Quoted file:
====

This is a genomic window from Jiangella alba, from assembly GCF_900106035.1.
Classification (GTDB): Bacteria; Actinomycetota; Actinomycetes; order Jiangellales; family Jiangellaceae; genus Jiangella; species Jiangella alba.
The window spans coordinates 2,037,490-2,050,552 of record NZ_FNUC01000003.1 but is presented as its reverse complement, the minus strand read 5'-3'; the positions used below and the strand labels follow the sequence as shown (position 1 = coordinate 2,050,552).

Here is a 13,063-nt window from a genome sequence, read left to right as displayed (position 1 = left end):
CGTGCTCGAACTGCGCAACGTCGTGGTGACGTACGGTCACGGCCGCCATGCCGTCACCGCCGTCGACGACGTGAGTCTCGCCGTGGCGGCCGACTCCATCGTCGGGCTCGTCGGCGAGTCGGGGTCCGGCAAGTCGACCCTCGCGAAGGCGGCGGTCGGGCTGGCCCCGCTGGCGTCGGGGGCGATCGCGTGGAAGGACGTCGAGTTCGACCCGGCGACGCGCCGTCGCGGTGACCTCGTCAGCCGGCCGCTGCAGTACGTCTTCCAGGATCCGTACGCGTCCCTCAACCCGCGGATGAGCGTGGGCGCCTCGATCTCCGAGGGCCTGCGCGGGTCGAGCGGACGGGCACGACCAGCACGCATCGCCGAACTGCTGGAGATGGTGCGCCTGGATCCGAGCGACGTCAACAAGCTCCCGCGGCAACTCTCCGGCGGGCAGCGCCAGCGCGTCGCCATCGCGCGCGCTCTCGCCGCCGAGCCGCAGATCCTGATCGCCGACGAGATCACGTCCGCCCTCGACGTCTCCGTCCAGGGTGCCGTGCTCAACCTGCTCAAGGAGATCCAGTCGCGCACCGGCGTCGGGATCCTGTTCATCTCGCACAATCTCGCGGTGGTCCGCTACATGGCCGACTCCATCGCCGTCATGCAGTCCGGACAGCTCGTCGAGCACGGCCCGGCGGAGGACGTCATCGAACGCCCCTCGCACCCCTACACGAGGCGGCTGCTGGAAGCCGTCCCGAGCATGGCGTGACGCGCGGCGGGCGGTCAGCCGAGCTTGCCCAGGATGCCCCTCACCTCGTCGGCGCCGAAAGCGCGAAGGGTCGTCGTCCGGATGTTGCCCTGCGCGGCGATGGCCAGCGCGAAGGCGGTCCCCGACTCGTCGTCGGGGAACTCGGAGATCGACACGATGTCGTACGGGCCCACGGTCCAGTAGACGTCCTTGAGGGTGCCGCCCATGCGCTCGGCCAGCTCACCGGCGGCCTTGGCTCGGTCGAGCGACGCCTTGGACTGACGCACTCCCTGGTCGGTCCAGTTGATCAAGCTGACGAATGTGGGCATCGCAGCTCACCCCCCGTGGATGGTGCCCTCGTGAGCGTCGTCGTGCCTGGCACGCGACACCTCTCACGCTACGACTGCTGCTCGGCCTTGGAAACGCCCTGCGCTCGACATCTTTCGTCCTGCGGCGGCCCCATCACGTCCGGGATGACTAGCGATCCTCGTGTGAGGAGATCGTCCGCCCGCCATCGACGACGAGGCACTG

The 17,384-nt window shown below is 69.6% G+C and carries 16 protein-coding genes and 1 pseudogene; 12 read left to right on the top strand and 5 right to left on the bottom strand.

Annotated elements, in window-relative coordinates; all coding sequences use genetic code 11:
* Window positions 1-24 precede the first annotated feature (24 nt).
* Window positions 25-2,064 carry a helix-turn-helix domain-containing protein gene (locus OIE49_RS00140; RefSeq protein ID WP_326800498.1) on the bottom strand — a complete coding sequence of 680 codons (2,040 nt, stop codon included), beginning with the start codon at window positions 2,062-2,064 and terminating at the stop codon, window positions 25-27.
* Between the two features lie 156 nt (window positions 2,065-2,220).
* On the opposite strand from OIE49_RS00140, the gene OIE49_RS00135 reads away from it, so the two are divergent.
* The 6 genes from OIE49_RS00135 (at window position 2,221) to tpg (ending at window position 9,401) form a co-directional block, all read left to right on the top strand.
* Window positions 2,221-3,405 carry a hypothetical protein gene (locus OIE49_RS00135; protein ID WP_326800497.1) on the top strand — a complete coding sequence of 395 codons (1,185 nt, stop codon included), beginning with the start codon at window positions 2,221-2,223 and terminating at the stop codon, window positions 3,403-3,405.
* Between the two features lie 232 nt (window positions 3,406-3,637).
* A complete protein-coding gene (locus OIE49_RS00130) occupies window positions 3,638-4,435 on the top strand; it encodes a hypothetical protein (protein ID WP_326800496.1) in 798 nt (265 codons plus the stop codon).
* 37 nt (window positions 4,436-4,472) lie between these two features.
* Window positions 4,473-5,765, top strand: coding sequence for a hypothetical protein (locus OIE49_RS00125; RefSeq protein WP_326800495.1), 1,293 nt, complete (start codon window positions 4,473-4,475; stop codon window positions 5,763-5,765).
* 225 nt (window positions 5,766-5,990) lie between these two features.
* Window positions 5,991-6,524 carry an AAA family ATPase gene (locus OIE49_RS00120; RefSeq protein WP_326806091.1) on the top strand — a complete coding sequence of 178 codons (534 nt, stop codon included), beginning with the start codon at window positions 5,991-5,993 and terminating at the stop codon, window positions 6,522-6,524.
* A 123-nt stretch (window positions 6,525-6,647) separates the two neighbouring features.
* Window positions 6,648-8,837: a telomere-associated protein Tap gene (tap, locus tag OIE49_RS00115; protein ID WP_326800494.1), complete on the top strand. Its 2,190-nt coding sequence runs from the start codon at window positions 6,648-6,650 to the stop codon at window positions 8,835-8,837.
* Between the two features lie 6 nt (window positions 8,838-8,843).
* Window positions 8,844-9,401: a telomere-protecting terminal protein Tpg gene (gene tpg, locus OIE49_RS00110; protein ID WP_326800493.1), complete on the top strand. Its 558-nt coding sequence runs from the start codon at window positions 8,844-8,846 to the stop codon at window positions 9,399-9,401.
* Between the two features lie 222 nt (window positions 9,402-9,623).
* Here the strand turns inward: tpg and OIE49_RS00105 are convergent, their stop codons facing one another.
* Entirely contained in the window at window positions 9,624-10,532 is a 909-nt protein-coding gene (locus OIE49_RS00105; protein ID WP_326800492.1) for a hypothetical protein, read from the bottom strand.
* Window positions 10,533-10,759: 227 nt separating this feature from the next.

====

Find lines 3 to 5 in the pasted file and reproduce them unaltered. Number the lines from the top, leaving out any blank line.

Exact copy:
The window spans coordinates 2,037,490-2,050,552 of record NZ_FNUC01000003.1 but is presented as its reverse complement, the minus strand read 5'-3'; the positions used below and the strand labels follow the sequence as shown (position 1 = coordinate 2,050,552).

Here is a 13,063-nt window from a genome sequence, read left to right as displayed (position 1 = left end):
CGTGCTCGAACTGCGCAACGTCGTGGTGACGTACGGTCACGGCCGCCATGCCGTCACCGCCGTCGACGACGTGAGTCTCGCCGTGGCGGCCGACTCCATCGTCGGGCTCGTCGGCGAGTCGGGGTCCGGCAAGTCGACCCTCGCGAAGGCGGCGGTCGGGCTGGCCCCGCTGGCGTCGGGGGCGATCGCGTGGAAGGACGTCGAGTTCGACCCGGCGACGCGCCGTCGCGGTGACCTCGTCAGCCGGCCGCTGCAGTACGTCTTCCAGGATCCGTACGCGTCCCTCAACCCGCGGATGAGCGTGGGCGCCTCGATCTCCGAGGGCCTGCGCGGGTCGAGCGGACGGGCACGACCAGCACGCATCGCCGAACTGCTGGAGATGGTGCGCCTGGATCCGAGCGACGTCAACAAGCTCCCGCGGCAACTCTCCGGCGGGCAGCGCCAGCGCGTCGCCATCGCGCGCGCTCTCGCCGCCGAGCCGCAGATCCTGATCGCCGACGAGATCACGTCCGCCCTCGACGTCTCCGTCCAGGGTGCCGTGCTCAACCTGCTCAAGGAGATCCAGTCGCGCACCGGCGTCGGGATCCTGTTCATCTCGCACAATCTCGCGGTGGTCCGCTACATGGCCGACTCCATCGCCGTCATGCAGTCCGGACAGCTCGTCGAGCACGGCCCGGCGGAGGACGTCATCGAACGCCCCTCGCACCCCTACACGAGGCGGCTGCTGGAAGCCGTCCCGAGCATGGCGTGACGCGCGGCGGGCGGTCAGCCGAGCTTGCCCAGGATGCCCCTCACCTCGTCGGCGCCGAAAGCGCGAAGGGTCGTCGTCCGGATGTTGCCCTGCGCGGCGATGGCCAGCGCGAAGGCGGTCCCCGACTCGTCGTCGGGGAACTCGGAGATCGACACGATGTCGTACGGGCCCACGGTCCAGTAGACGTCCTTGAGGGTGCCGCCCATGCGCTCGGCCAGCTCACCGGCGGCCTTGGCTCGGTCGAGCGACGCCTTGGACTGACGCACTCCCTGGTCGGTCCAGTTGATCAAGCTGACGAATGTGGGCATCGCAGCTCACCCCCCGTGGATGGTGCCCTCGTGAGCGTCGTCGTGCCTGGCACGCGACACCTCTCACGCTACGACTGCTGCTCGGCCTTGGAAACGCCCTGCGCTCGACATCTTTCGTCCTGCGGCGGCCCCATCACGTCCGGGATGACTAGCGATCCTCGTGTGAGGAGATCGTCCGCCCGCCATCGACGACGAGGCACTG